Trial of Chinese civil rights lawyer Jiang Tianyong

Published: 24 November 2017 Author: Stefan Talmon

Jiang Tianyong was a prominent Chinese civil rights lawyer who took on politically sensitive cases before being disbarred to practice law in 2009. He then became a legal activist advising dissidents and activists and publicizing the plight of lawyers detained in China. Jiang was detained on 21 November 2016. In March 2017, he apparently gave an interview to a State newspaper and was shown on state TV saying that he had made up a story about a lawyer, Xie Yang, being tortured in custody. On 22 August 2017, he was put on trial in a local court in Hunan province on charges of incitement to subversion of State power.

On 25 August 2017, the German ambassador to China made the following statement on the trial of Jiang Tianyoung:

“We are closely following the trial of Chinese human rights lawyer Jiang Tianyong, the hearings of which took place in Changsha this week. For years, Jiang Tianyong has campaigned with great commitment for human rights and the rule of law in China, including the lawyers and activists affected by the so-called ‘709 crackdown’.

We are concerned that throughout the proceedings Jiang Tianyong has not been allowed access to the lawyers of his own choosing and that he was obviously prejudged before his trial had even begun by means of a ‘confession’ aired by Chinese media. Under these circumstances, a fair trial is impossible. We call on the Chinese institutions to ensure proceedings are conducted with due process and in adherence with relevant United Nations conventions, and to enforce the stated objective of the Chinese leadership of strengthening the rule of law.

Ever since his arrest in November 2016, the Federal Government has raised Jiang Tianyong’s case in high-level meetings with Chinese officials. Germany will continue to take an active interest in his fate.”

On 21 November 2017, Jiang Tianyong was sentenced to two years in prison for inciting subversion of State power and was stripped of political rights for three years. Within hours of the sentencing the German ambassador to China issued the following statement:

“We regret the sentencing of Chinese human rights lawyer Jiang Tianyong to two years in prison by the Intermediate People’s Court in Changsha on charges of inciting subversion of state power.

The serious concerns regarding the lawfulness of the legal proceedings against Jiang Tianyong have been explicitly expressed not only by this Embassy on several occasions before. They include the denial of access to lawyers of his own choosing and the fact that he was obviously prejudged through a ‘confession’ aired by Chinese TV before his trial had even begun. The circumstances and the lack of regard for the rights of the defendant certainly call into question the fairness of the verdict.

Ever since his arrest in November 2016, the German government has raised Jiang Tianyong’s case in high-level encounters with our Chinese partners. Germany will continue to take an active interest in his fate.”

On 22 November 2017, the Government spokesperson in Berlin also expressed regret over the sentencing of Jiang Tianyong and voiced concerns about both the fairness of the judicial proceedings and their compatibility with the rule of law. The Federal Government Commissioner for Human Rights Policy and Humanitarian Aid at the Federal Foreign Office also criticized the proceedings, inter alia, for denying Jiang access to lawyers of his own choosing. On the occasion of the International Human Rights Day 2017 on 8 December 2017, the German ambassador to China once again expressed “serious concerns regarding the lawfulness of the legal proceedings, caused especially by the denial of access to lawyers of his own choosing and the pre-trial airing of a so-called ‘confession’ by Chinese state media.”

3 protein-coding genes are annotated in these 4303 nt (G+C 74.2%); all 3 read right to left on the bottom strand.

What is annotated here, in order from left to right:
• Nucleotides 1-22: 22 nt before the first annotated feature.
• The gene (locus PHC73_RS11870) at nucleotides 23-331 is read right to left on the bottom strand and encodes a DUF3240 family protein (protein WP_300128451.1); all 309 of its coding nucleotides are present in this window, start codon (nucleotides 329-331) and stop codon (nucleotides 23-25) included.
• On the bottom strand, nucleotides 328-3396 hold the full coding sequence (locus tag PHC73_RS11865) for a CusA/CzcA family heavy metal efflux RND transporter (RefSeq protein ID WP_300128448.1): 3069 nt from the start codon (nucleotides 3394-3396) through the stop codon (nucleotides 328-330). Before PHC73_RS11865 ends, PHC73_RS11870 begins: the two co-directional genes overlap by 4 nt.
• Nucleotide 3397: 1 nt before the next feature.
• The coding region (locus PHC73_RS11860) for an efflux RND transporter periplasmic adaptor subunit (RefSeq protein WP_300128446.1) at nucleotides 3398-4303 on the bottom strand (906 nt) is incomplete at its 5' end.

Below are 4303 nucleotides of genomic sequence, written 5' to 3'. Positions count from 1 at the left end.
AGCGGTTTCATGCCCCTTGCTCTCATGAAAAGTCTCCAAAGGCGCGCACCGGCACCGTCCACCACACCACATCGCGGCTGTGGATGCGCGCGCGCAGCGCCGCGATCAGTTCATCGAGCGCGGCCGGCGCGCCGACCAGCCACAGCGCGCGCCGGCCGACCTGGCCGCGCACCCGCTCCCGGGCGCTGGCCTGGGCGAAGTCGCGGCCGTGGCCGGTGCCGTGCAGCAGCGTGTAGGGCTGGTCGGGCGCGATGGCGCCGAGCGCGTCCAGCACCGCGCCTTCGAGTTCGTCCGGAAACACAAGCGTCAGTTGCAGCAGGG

Germany has been particularly outspoken about a crackdown in recent years on civil rights activists in China. During the 36th Session of the United Nations Human Rights Council on 19 September 2017, the Federal Government urged “China to immediately release all detained human rights defenders, including Jiang Tianyong […] and to allow visits of the UN Special Procedures.”

Germany’s reference in the ambassador’s statement to Arelevant United Nations conventions’ was misplaced. The right to a fair trial, including the right to have counsel of one’s own choosing, is provided for in Article 14 of the International Covenant on Civil and Political Rights. But, while China signed the Covenant on 5 October 1998, it has not yet ratified the treaty and thus is not bound by it. Reference might have been made, more generally, to Article 10 of the Universal Declaration of Human Rights (UDHR) which provides that everyone is entitled “to a fair and public hearing” in the determination of any criminal charges against him. The UDHR has been adopted as a resolution of the United Nations General Assembly and, as such, is not legally binding on China. However, the fundamental principles enunciated in the UDHR are widely considered to be part of customary international law which is binding on all States. This, however, does not necessarily mean that China is under a specific obligation under customary international human rights law to provide persons charged with a criminal offence access to lawyers of their own choosing.

Category: Human rights

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Author

  • Stefan Talmon is Professor of Public Law, Public International Law and European Union Law, and Director at the Institute of Public International Law at the University of Bonn. He is also a Supernumerary Fellow of St. Anne’s College, Oxford, and practices as a Barrister from Twenty Essex, London. He is the editor of GPIL.

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